More interesting than the fundamental action is the increasingly negative technical picture taking shape as you can see on the chart below.

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Outside Bar Key Reversal in Bonds

Last Monday, we discussed our forecast for lower US Treasury yields ahead in, “Bonds CReeping Towards Lower Yields” for TraderPlanet. Unfortunately, we were early and the market stopped us out with a manageable loss prior to Friday’s key reversal higher. We expect this to continue as the world prepares slower growth and a strengthening U.S. Dollar. Therefore, we will re-enter this trade with a new protective stop placed at Friday’s low of 140^08.

We’ve updated the chart below to reflect our current outlook in the 30-year U.S. Treasury Bond futures.

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Weekly Commodity Strategy Review 11/07/2014

cot_bannerLooks like we’re batting .500 for the week with a loss in the bond market being more than offset by the profits in corn. Meanwhile, our primary piece uncovered a nice pattern in the crude oil futures that we’re still waiting to take action on.

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The story in, Bonds Creeping Towards Lower Yields, which was published at TraderPlanet still holds. Commercial traders, while roughly neutral in their current position, have rapidly purchased more than 17,000 heading into this week’s trading. This buying should help the support around 140^00 hold as the market makes some type of run at the October highs.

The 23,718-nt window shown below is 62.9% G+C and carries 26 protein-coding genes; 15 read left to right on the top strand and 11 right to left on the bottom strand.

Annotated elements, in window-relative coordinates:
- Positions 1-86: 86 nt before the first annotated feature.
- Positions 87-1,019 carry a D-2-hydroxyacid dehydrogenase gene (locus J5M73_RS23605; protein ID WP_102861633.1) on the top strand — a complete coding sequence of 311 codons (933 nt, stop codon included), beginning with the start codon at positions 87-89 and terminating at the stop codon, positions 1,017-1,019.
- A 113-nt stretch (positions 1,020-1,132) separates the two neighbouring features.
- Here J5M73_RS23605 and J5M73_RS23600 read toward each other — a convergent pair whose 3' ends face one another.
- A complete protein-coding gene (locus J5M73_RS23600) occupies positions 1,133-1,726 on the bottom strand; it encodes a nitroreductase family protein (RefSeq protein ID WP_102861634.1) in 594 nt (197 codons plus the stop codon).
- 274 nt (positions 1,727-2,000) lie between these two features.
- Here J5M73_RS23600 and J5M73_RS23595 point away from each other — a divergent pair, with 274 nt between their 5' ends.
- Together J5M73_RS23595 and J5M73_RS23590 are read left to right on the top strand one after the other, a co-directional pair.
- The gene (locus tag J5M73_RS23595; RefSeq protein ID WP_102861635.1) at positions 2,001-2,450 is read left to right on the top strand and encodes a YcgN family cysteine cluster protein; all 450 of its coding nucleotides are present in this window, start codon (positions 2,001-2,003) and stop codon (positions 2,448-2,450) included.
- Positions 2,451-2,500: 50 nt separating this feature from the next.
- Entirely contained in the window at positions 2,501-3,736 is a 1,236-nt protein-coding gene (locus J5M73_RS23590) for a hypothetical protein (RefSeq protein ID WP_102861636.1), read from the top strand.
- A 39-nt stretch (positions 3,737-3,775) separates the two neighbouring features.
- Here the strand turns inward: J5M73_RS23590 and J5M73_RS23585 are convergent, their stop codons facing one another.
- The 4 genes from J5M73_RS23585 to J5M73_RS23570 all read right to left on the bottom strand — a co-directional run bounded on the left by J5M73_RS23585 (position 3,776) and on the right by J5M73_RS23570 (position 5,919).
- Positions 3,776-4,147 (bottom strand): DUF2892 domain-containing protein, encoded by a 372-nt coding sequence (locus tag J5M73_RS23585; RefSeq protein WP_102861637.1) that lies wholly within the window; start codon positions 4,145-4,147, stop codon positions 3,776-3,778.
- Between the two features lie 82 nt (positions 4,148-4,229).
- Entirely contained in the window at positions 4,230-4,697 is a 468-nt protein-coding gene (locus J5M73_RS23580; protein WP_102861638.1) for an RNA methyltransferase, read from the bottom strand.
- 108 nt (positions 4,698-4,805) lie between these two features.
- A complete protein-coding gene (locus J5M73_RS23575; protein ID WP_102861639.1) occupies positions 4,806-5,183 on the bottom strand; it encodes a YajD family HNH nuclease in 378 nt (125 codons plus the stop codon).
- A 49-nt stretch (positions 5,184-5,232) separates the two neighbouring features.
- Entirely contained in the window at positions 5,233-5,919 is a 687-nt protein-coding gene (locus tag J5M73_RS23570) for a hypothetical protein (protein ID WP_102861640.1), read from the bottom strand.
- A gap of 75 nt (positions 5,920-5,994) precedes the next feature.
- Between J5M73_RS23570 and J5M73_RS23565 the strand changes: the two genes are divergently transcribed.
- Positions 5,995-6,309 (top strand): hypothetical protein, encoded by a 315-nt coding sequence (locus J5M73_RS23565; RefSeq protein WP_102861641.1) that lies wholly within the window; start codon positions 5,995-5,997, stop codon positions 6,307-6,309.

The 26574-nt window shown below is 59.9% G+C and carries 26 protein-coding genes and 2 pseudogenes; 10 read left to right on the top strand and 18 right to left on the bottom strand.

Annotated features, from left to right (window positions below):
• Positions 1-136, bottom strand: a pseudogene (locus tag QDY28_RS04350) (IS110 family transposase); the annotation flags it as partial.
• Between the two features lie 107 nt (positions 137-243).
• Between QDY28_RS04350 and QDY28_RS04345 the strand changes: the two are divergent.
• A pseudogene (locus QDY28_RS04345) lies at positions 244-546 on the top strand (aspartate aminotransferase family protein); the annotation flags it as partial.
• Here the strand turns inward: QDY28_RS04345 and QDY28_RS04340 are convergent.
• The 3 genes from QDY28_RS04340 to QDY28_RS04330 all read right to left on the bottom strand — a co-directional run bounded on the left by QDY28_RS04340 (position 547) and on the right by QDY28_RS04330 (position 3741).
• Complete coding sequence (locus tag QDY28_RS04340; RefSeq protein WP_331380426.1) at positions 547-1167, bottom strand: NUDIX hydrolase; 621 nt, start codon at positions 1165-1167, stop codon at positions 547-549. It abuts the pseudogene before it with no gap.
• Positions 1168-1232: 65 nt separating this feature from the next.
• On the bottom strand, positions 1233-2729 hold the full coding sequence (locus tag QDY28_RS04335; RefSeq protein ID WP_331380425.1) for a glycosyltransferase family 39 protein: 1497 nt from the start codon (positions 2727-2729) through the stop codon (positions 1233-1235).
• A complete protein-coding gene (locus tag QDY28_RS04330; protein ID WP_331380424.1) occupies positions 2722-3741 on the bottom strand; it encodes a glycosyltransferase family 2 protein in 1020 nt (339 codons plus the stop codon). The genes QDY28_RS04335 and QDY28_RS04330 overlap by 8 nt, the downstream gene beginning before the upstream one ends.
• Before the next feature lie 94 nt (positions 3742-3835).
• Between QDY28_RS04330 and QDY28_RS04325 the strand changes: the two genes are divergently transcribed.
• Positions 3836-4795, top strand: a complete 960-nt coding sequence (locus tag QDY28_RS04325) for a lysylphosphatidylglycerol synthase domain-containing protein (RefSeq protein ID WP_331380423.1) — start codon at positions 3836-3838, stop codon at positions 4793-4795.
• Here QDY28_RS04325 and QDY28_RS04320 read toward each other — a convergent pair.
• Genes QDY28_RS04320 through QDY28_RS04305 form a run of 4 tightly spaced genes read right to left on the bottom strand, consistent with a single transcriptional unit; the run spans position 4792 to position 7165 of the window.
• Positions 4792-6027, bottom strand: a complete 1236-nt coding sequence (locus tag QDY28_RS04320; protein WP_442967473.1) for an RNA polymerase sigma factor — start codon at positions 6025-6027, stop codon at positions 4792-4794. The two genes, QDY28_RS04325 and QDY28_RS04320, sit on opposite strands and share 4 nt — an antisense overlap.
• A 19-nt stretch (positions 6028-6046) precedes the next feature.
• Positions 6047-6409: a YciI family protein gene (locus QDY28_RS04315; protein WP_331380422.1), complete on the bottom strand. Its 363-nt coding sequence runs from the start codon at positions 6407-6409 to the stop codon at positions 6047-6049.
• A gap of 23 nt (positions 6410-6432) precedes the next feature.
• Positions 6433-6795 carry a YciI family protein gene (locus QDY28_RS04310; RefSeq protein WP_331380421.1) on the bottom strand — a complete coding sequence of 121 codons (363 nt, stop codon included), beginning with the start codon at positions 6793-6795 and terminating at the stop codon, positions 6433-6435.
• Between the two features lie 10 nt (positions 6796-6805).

Mechanical COT Signals’ portfolio equity curve tracked by Futures Truth.

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Tuesday’s corn futures trade for Equities.com combined classic Commitment of Traders’ analysis along with an inside bar trigger to enter the trade. Sometimes, it works like a champ. It’s a high percentage trade and it played out well.

Corn Rally Stalls on Commercial Selling

Finally, our main piece required eyeballing more than 20 years’ worth of commercial trader activity in crude oil futures. In, “Time to Buy Crude Oil’s Decline” we discussed a very specific pattern that we’ve only found eight examples of in the crude oil futures. More importantly, this pattern’s predictive power has been quite strong. Read the full piece for details.

The bulk of my Commitment of Traders research has gone into creating COT Signals.

crude oil barrel

Time to Buy Crude Oil’s Decline

The crude oil market has received its just due in the media gaining everyone’s attention by declining nearly 25% since the summer’s peak. The market’s consolidation through most of October clearly spelled trouble in November. Trend traders will tell you that consolidation almost always equals continuation. Thus, the final spike lower hasn’t taken many traders by surprise. Furthermore, November’s range expansion has not been greeted with additional selling. In fact, our analysis suggests that the speculative nature of this decline has nearly run its course. This notion is supported by the fact that for only the eighth time in the last 20 years, we’ve seen the net commercial trader position grow by more than 100,000 contracts in two months as you can see on the chart below.

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Commodity Futures Trading